Elephants and Birthday Cake

By: Sarah, Co-Director Thailand

We had an interesting week at the center, it was Arisa’s birthday! She is now 19. Arisa’s day started with a present in front of the door of her room. At school, two different friends Smail cooked cakes for her! At midday, Jiraporn and Nupon went to Arisa’s school to take lunch to her. After school, she found some birthday balloons at the center and for dinner we ate some pizza! After that we had an Oreo ice cream cake, the kids at the center love this kind of cake. We had a nice night and Arisa was very happy with her day!

 

On Saturday we had two men repair the center roof and they were able to repair the water heater too. So now we can have hot showers and after the next big rain we will see if the repairs of the roof will really be flood proof.

On Sunday I decided to have a surprise for all the kids. This was to celebrate the birthdays of this month, the scholarships of Darid, Kantiya and Arisa ,and for Darid’s work promotion.  So we went on a day tour, although not all of them could go.

Fit Elephants

Arisa, Kantiya and I decided to go and we had an amazing, funny and happy time. During the day, the weather was very crazy, there was very hot sun and also rain too. We went to the elephant village and rode elephants! For Arisa and I it was the first time, and we were very excited about it. Then we went to a waterfall where we took a lot of pictures and the guide took some for us with a bamboo cane selfie stick. I really love how Thai are able to transform anything to fit their needs. They have a lot of inventiveness and skill, I admire them. We finished the day in the hot springs, where we relaxed our bodies in the hot water.

It was really a wonderful week and I continue to learn a lot about Thai culture and about the amazing children we have at the center.

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The Beauty of Volunteering

By:  Ainhoa, Voluntourist Bali

Without a doubt, one of the best ways to gain access to a local community is through volunteering. I have found that volunteer work allows one to discover the essence of a

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country and to connect with its people. It is also one of the driving forces for creating change and making a positive impact in the world.

I had an absolutely fantastic time volunteering at the Bali Centre. We had the chance to do special activities with the kids, as well as help teach them English. The children are so full of warmth, so dynamic and so loving. We felt a strong connection to them and looked forward each day to seeing them again. Also, Bali in general is, beyond words, full of love. The Balinese people are among the most friendly and inviting people.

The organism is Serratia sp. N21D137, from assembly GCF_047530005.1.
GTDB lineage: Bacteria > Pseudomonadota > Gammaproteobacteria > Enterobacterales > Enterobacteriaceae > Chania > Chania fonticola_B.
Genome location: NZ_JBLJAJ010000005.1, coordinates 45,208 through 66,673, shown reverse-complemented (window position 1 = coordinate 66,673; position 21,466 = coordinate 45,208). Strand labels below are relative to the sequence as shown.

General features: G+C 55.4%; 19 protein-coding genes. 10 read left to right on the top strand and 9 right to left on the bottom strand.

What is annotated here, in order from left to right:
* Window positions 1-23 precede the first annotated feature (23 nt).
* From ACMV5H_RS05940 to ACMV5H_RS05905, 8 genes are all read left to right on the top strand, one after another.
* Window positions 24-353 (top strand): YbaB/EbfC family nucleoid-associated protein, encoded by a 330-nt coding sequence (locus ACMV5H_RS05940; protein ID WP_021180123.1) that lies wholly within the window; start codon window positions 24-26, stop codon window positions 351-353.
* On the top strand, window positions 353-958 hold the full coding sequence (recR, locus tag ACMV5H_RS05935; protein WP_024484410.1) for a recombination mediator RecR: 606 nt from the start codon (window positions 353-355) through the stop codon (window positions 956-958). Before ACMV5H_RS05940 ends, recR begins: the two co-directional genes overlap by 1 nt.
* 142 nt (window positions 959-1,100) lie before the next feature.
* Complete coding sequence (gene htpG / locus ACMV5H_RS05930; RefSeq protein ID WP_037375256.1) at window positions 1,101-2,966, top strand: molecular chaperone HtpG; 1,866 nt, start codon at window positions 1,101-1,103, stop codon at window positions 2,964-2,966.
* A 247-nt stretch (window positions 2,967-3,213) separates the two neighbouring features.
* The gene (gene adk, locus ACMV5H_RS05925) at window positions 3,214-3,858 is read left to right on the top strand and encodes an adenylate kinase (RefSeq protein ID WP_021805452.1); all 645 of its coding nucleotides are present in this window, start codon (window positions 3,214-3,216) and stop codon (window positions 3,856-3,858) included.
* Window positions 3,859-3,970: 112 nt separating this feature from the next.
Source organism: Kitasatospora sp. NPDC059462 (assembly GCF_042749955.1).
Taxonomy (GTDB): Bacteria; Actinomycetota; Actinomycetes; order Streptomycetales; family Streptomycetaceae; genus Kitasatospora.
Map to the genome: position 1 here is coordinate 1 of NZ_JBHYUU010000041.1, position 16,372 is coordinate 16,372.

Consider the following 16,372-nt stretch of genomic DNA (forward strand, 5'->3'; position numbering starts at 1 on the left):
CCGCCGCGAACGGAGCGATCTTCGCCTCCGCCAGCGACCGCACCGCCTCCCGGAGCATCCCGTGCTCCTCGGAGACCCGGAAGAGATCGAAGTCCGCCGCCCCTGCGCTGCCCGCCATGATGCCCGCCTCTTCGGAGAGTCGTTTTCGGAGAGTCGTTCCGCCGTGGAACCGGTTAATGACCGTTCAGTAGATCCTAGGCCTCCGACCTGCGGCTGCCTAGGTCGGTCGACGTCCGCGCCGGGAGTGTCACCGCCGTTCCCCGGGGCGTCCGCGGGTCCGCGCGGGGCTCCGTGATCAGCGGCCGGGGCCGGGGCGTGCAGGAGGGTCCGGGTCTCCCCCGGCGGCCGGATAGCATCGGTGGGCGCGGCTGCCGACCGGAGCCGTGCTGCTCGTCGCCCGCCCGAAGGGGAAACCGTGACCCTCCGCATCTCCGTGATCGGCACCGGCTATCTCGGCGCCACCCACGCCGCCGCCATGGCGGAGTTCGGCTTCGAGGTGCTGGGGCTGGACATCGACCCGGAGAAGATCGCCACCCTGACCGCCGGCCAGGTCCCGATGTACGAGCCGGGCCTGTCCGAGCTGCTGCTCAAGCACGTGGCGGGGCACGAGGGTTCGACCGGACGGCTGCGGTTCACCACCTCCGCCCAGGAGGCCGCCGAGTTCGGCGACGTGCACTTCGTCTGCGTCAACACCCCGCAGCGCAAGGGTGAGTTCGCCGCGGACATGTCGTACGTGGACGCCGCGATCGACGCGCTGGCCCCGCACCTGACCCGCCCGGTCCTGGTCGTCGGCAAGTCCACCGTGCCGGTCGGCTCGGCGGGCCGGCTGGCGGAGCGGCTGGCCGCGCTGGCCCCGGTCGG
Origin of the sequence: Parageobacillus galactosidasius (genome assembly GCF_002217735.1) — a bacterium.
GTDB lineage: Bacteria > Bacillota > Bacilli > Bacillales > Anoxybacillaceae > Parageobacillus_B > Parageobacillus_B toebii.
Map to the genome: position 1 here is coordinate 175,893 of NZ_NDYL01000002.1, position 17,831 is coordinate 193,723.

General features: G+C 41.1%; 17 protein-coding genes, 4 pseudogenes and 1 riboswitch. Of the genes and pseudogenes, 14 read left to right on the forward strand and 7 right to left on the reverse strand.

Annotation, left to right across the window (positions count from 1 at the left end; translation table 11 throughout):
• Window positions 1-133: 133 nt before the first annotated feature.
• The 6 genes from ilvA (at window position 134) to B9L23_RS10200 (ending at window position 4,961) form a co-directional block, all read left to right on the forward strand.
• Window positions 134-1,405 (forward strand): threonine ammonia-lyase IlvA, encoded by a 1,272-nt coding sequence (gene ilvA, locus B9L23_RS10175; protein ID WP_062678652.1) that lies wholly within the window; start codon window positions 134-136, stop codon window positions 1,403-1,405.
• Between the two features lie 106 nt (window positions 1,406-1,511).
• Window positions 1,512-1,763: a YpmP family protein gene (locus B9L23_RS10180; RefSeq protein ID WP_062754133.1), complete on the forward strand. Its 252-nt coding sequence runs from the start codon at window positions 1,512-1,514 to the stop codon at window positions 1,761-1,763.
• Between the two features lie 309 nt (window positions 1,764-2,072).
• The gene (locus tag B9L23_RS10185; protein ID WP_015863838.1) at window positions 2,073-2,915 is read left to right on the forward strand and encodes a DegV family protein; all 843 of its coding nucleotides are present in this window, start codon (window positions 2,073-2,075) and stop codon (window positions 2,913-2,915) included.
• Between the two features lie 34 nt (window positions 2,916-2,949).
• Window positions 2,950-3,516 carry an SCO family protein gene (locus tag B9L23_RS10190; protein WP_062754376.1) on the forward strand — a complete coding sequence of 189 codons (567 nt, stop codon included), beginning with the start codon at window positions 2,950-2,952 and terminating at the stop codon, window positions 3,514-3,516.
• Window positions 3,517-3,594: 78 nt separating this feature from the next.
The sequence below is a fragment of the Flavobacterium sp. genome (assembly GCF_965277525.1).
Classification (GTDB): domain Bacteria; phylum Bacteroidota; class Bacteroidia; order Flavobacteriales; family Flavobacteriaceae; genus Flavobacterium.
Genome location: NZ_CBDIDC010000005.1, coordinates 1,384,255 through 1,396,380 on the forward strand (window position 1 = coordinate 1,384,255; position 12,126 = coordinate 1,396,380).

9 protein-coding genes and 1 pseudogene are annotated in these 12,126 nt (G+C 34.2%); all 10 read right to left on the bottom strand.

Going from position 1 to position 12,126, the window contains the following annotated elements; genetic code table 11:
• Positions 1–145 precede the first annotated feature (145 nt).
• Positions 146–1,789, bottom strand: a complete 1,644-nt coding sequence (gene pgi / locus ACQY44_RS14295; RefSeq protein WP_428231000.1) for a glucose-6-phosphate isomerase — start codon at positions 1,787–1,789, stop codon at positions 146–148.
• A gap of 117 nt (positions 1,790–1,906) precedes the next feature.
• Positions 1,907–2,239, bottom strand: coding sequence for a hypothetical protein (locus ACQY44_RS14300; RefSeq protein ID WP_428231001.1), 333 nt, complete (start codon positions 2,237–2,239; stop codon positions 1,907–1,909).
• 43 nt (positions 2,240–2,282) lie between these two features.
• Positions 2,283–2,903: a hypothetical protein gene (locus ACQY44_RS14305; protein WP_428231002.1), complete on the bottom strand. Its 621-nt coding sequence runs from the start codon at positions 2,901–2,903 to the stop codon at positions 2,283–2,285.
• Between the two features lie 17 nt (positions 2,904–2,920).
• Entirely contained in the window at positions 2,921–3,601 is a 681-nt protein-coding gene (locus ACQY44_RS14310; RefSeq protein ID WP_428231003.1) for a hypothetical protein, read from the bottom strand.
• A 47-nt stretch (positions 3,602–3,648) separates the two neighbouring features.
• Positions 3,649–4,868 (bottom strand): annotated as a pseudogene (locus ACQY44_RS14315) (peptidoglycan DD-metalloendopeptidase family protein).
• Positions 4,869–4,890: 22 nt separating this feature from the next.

I have loved every second of this challenging job, even if at first took me a while to get used to the atmosphere.

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I have learned that people are not powerless, that everyone has a great deal of power and potential, although society sometimes is unfair, making us think we are different because of religion, economic status or sexual orientation. Also, I discovered that the kids had ultimately provided me with more lessons than I had given them.
Thank you so much to IHF for this wonderful opportunity. It was all that I hoped for and more. I do recommend the experience. It is the best way to explore Bali with opportunities that a normal traveler may not have.
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Recruitment and a Trip to Bukit Lawang

By:  Letizia, Co-Director, Medan

This last week at the center has been very quiet, but also fun!  The Ramadan holiday was not yet finished, but some students had already started coming back to the center for lessons.  The classes are not full yet, so we have started doing recruitment around the neighborhood.  We promoted the free classes at the center and let all the families know that their children have the opportunity to come to our classes to learn English, math, and computer skills.  It impressed me how many people were shocked to find that our school is free and open to everybody!  They were so enthusiastic!  This is very important, especially for the younger children, who can come to the center at an early age and have a head start gaining confidence with the language.

Another exciting thing is that we are starting to re-organize the center with many new ideas.  We have arranged a new room for co-directors and volunteers, which is not too big but very nice and has a balcony!  We are also starting also to update the archives and IMG_20160717_142808putting all our data online so we will have a more complete idea of all the students that are attending our classes and the progress of the school in general.